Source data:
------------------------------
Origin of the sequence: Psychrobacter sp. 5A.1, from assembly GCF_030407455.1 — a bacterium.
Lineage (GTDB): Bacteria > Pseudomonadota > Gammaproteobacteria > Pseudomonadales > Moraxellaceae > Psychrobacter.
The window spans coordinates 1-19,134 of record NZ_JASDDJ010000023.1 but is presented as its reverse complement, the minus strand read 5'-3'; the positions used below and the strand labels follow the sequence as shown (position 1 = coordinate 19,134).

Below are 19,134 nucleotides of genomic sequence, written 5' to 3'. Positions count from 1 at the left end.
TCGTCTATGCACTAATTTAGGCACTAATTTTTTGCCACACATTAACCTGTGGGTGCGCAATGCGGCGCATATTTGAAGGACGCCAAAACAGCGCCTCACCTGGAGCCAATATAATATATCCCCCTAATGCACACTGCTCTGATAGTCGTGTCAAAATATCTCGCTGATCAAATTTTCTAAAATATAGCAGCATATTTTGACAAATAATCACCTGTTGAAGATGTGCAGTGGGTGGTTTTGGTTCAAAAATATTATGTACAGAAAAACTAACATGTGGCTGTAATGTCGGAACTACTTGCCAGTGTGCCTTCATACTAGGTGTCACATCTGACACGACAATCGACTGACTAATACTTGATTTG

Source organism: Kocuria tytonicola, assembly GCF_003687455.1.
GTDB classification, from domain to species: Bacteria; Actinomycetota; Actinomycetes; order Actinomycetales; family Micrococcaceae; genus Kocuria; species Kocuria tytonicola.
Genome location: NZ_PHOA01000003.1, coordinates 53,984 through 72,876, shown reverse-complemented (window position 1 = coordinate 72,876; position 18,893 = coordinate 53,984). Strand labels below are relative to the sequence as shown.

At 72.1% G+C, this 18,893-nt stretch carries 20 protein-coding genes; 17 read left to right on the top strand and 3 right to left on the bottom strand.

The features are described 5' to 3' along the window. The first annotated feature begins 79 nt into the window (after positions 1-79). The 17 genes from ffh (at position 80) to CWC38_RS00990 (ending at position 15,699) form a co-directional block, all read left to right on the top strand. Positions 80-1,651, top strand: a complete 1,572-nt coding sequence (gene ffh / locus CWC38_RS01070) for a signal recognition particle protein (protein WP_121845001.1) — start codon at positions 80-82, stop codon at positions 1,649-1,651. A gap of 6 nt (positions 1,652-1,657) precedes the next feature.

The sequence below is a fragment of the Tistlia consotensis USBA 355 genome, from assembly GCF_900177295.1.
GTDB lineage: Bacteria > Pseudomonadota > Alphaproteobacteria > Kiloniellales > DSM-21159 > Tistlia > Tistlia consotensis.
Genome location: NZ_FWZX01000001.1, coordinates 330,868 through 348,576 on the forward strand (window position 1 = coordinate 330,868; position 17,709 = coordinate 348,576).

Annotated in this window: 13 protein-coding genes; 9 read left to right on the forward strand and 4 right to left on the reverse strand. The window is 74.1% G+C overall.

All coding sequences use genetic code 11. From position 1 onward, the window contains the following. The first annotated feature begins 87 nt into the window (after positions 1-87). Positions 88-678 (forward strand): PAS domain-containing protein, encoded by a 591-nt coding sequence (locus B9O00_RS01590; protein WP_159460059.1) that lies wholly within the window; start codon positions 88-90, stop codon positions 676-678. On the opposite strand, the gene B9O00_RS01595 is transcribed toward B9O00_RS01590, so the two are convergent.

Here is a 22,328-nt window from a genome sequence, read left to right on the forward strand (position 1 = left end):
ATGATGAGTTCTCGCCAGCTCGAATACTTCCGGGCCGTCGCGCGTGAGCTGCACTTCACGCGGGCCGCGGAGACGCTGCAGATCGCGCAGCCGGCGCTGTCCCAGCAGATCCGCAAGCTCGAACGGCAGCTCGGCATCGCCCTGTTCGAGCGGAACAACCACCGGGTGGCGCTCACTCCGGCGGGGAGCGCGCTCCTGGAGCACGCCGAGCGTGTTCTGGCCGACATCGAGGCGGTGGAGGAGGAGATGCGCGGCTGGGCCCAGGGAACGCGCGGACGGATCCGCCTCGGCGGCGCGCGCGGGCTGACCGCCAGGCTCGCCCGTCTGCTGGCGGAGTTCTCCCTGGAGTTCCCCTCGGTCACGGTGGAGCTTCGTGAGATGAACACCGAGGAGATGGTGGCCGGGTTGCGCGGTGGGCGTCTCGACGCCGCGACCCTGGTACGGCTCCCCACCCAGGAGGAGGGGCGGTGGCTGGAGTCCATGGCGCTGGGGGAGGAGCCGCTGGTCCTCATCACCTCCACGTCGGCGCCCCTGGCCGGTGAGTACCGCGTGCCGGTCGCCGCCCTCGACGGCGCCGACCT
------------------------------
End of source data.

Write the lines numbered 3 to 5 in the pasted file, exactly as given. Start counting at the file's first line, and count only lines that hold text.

The window spans coordinates 1-19,134 of record NZ_JASDDJ010000023.1 but is presented as its reverse complement, the minus strand read 5'-3'; the positions used below and the strand labels follow the sequence as shown (position 1 = coordinate 19,134).

Below are 19,134 nucleotides of genomic sequence, written 5' to 3'. Positions count from 1 at the left end.
TCGTCTATGCACTAATTTAGGCACTAATTTTTTGCCACACATTAACCTGTGGGTGCGCAATGCGGCGCATATTTGAAGGACGCCAAAACAGCGCCTCACCTGGAGCCAATATAATATATCCCCCTAATGCACACTGCTCTGATAGTCGTGTCAAAATATCTCGCTGATCAAATTTTCTAAAATATAGCAGCATATTTTGACAAATAATCACCTGTTGAAGATGTGCAGTGGGTGGTTTTGGTTCAAAAATATTATGTACAGAAAAACTAACATGTGGCTGTAATGTCGGAACTACTTGCCAGTGTGCCTTCATACTAGGTGTCACATCTGACACGACAATCGACTGACTAATACTTGATTTG